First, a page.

Held over the course of two spring weekends, anyone could stop in and buy a ¥1000 ticket. It just so happened to be an Omotesenke style ceremony, the style I practice, so I brought my tea-tools to be prepared. This was not necessary, as it was set up for any guest to relax and enjoy themselves, with all the utensils provided and handy explanation from a master as the host prepared the tea. During large public ceremonies that anyone can attend without any previous tea knowledge, usually the host only prepares the first one or two cups of tea while others prepare the rest of the tea in the back so as to speed up the process a bit. In a more private ceremony, the host would prepare the tea for everyone. Another difference is that in a private ceremony the guests would pass along the sweets and come forward to take the tea themselves, but in a public ceremony not everyone knows how to do this, so everything is brought directly to the guests. Therefore, a public ceremony requires a lot more manpower backstage–usually this is a very tiny space, but set apart so as to be non-intrusive to the ceremony.

We started with wagashi right away as we enjoyed the shade and coolness at the water’s edge. This was the first was someone uncomfortably warm days, but the atmosphere inside the tea room was perfect.

As the host wordlessly prepared the tea, another tea master explained the ceremony, decor, and tools to the guests in a way that both practitioners and laypeople could appreciate.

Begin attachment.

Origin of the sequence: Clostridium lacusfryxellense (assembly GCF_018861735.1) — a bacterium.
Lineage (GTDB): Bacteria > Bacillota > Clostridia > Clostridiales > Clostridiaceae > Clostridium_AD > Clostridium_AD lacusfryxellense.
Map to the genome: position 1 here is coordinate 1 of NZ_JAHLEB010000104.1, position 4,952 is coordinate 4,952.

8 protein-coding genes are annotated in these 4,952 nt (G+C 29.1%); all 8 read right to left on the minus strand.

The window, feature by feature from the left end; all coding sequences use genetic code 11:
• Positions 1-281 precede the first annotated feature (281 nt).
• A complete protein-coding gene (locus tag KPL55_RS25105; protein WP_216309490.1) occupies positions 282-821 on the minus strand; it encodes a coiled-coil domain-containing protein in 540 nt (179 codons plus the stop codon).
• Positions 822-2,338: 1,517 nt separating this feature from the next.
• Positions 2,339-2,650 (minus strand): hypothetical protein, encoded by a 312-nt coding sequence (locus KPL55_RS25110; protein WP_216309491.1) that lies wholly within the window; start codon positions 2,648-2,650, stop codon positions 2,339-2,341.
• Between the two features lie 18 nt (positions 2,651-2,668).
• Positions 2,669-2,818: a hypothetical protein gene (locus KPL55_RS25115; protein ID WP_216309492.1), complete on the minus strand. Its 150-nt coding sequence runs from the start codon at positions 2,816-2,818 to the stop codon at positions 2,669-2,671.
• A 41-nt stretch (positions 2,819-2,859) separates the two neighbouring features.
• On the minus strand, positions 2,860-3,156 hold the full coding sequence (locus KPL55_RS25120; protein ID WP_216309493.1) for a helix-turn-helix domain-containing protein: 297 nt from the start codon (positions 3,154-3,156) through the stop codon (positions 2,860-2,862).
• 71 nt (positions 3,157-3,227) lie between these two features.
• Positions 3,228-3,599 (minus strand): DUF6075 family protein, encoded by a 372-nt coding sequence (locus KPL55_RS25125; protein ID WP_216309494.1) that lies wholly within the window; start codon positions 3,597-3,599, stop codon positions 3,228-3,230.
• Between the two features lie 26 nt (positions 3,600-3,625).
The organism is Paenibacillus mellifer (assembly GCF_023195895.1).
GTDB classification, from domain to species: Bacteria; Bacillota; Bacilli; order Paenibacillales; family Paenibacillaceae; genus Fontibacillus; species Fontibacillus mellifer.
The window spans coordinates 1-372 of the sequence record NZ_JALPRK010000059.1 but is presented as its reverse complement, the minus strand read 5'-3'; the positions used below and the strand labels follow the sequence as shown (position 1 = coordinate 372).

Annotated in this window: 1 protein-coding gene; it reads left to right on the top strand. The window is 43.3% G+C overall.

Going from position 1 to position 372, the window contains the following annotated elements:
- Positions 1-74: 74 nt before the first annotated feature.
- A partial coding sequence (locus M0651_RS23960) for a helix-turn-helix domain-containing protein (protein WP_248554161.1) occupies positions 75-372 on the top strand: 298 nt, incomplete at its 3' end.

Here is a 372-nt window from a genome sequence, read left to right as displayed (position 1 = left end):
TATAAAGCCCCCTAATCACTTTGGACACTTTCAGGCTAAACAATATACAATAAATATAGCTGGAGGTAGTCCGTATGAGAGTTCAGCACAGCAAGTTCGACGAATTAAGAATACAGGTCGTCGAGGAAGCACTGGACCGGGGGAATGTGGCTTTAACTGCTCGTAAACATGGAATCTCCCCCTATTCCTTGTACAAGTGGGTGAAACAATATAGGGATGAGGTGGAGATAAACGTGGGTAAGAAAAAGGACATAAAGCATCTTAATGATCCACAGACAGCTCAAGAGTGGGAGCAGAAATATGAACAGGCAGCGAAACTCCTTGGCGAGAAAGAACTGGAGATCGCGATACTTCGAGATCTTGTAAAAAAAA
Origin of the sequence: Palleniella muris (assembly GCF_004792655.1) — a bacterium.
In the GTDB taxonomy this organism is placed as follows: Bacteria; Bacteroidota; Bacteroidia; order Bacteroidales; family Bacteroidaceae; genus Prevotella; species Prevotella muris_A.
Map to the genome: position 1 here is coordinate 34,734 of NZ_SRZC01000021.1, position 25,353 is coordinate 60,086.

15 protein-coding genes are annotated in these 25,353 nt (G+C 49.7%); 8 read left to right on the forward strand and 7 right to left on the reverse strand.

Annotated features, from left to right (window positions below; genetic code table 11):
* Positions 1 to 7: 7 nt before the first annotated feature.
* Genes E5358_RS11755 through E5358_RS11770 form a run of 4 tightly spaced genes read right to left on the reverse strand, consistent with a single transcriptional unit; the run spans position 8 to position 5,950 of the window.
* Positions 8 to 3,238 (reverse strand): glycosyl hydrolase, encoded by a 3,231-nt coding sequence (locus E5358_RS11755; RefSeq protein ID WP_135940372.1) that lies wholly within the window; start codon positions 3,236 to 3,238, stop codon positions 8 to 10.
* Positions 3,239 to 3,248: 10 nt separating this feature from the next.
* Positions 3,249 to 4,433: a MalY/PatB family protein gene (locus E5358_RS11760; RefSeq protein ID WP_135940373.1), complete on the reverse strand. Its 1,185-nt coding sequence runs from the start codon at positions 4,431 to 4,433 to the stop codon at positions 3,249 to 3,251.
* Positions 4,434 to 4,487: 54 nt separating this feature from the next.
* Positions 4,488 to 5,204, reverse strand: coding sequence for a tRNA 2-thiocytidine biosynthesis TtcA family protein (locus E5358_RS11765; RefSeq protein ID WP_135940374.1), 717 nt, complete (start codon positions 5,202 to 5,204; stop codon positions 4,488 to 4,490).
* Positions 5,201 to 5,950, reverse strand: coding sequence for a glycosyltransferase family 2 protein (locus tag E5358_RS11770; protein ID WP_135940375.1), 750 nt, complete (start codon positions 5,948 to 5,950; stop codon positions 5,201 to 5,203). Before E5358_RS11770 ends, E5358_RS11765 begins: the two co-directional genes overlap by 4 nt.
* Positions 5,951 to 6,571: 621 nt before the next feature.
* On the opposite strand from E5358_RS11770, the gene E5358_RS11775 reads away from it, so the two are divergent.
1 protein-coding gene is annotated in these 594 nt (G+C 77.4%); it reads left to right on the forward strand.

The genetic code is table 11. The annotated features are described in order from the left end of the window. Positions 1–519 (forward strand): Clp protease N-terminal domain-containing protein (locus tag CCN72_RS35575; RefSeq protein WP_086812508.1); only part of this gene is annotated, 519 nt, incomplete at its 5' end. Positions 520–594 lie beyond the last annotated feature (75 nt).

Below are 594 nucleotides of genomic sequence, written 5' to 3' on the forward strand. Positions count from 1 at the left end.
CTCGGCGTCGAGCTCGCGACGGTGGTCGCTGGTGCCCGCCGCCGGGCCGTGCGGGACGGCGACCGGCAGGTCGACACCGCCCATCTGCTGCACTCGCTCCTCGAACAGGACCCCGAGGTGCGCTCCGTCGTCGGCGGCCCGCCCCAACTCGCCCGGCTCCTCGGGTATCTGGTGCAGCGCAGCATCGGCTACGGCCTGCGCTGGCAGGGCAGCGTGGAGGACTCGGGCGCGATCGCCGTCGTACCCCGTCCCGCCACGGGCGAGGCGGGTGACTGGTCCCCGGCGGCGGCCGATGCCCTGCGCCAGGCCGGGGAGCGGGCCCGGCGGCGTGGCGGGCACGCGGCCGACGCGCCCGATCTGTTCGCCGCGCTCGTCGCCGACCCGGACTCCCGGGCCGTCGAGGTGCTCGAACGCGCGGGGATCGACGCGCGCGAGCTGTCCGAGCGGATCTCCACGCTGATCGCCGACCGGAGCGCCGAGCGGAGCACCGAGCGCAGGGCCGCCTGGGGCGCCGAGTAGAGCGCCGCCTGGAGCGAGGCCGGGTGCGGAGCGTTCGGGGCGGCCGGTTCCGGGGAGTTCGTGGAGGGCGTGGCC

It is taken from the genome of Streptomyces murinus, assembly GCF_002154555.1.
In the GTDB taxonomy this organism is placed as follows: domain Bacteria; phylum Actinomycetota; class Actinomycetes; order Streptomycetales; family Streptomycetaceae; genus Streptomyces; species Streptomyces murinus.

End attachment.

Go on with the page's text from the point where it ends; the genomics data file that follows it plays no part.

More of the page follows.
Tea ceremony and the Horikawa Sightseeing Boat. It could only get more Matsue-like if there was En-musubi tied in or something.

After the abbreviated ceremony, we were invited to observe the tools.

The chawan (tea bowl) is Rakuzan pottery. Along with Fujina and Sodeshi, this is one of the three representative styles of Matsue pottery, and it was a favorite of Lord Fumai’s. This particular bowl was made by the father of the current head of the Rakuzan school.

The natsume (tea caddy) is Yakumo-nuri, a local style of lacquerware. One of the characteristics of Yakumo-nuri is that the pattern gets brighter as the piece ages. The chashaku (tea scoop) is also local craftsmanship, and it was made from wood that was removed from the castle during renovations several years ago. Hence, the individual name of this chashaku is “Chidori” (plover) because Matsue Castle is nicknamed Chidori-jo (Plover Castle). For other styles of chashaku, the host can choose from a selection of gomei seasonal names, so a single chashaku can have multiple names. This special type of chashaku, however, doesn’t change identities with the seasons.

They say that the shape of the tea remaining in the tea caddy says a lot about how steady–or unsteady–the hand of the host was.

The ceremony felt very brief, but it was gratifying that the master explaining the ceremony could tell I practice the ceremony–and lucky that he didn’t notice me forget a few bows during the sped-up process, oops! Though this ceremony wasn’t hosted by my school, naturally, everyone knew my Omotesenke teacher by name. There were many other tea events going on that weekend, including a longer, reservation-only ceremony at Gesshouji Temple (where Lord Fumai is buried) that included a meal, but I had other things to do. Nonetheless, my things to do put me on the same route as a few of the ladies who attended the same ceremony I did and who were off to enjoy the ceremony at Gesshouji, and it was fun to enjoy the weather, the spring flowers, and general talk of tea on the way.